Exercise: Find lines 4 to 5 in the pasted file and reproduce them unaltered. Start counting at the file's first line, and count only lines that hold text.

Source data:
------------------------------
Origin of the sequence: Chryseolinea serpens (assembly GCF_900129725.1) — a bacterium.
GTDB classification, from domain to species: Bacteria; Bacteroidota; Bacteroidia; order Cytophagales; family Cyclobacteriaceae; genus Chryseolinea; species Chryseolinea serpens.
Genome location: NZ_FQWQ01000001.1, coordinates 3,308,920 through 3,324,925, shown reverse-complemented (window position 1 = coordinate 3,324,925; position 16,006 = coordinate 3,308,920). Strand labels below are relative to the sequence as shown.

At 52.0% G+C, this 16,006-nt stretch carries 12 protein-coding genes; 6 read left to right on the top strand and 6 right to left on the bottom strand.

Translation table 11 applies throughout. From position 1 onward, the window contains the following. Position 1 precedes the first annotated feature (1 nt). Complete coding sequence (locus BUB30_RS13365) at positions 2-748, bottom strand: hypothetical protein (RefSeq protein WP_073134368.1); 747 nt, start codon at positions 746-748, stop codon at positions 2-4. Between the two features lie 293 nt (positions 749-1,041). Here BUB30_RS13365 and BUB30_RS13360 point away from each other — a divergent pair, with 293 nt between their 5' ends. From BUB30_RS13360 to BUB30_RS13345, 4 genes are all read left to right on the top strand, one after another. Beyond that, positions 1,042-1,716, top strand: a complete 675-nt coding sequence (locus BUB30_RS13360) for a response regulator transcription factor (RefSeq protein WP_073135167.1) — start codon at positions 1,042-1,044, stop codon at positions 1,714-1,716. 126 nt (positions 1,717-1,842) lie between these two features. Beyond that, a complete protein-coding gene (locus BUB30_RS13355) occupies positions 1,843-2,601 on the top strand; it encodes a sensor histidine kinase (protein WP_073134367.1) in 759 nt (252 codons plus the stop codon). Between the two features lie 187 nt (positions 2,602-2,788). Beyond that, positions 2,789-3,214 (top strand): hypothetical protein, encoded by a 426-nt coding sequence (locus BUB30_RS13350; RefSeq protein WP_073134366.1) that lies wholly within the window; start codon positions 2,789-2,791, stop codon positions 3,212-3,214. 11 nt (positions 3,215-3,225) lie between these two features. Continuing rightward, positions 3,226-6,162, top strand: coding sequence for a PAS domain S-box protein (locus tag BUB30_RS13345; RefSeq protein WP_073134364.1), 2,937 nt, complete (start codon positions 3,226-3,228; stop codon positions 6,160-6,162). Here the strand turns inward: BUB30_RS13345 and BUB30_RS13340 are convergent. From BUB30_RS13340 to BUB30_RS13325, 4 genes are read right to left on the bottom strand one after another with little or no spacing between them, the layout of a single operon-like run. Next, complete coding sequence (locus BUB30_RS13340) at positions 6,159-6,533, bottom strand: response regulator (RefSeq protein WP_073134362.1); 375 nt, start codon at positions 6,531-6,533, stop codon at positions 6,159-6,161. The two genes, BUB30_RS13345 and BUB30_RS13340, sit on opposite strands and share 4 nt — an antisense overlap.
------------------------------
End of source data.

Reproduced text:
At 52.0% G+C, this 16,006-nt stretch carries 12 protein-coding genes; 6 read left to right on the top strand and 6 right to left on the bottom strand.

Translation table 11 applies throughout. From position 1 onward, the window contains the following. Position 1 precedes the first annotated feature (1 nt). Complete coding sequence (locus BUB30_RS13365) at positions 2-748, bottom strand: hypothetical protein (RefSeq protein WP_073134368.1); 747 nt, start codon at positions 746-748, stop codon at positions 2-4. Between the two features lie 293 nt (positions 749-1,041). Here BUB30_RS13365 and BUB30_RS13360 point away from each other — a divergent pair, with 293 nt between their 5' ends. From BUB30_RS13360 to BUB30_RS13345, 4 genes are all read left to right on the top strand, one after another. Beyond that, positions 1,042-1,716, top strand: a complete 675-nt coding sequence (locus BUB30_RS13360) for a response regulator transcription factor (RefSeq protein WP_073135167.1) — start codon at positions 1,042-1,044, stop codon at positions 1,714-1,716. 126 nt (positions 1,717-1,842) lie between these two features. Beyond that, a complete protein-coding gene (locus BUB30_RS13355) occupies positions 1,843-2,601 on the top strand; it encodes a sensor histidine kinase (protein WP_073134367.1) in 759 nt (252 codons plus the stop codon). Between the two features lie 187 nt (positions 2,602-2,788). Beyond that, positions 2,789-3,214 (top strand): hypothetical protein, encoded by a 426-nt coding sequence (locus BUB30_RS13350; RefSeq protein WP_073134366.1) that lies wholly within the window; start codon positions 2,789-2,791, stop codon positions 3,212-3,214. 11 nt (positions 3,215-3,225) lie between these two features. Continuing rightward, positions 3,226-6,162, top strand: coding sequence for a PAS domain S-box protein (locus tag BUB30_RS13345; RefSeq protein WP_073134364.1), 2,937 nt, complete (start codon positions 3,226-3,228; stop codon positions 6,160-6,162). Here the strand turns inward: BUB30_RS13345 and BUB30_RS13340 are convergent. From BUB30_RS13340 to BUB30_RS13325, 4 genes are read right to left on the bottom strand one after another with little or no spacing between them, the layout of a single operon-like run. Next, complete coding sequence (locus BUB30_RS13340) at positions 6,159-6,533, bottom strand: response regulator (RefSeq protein WP_073134362.1); 375 nt, start codon at positions 6,531-6,533, stop codon at positions 6,159-6,161. The two genes, BUB30_RS13345 and BUB30_RS13340, sit on opposite strands and share 4 nt — an antisense overlap.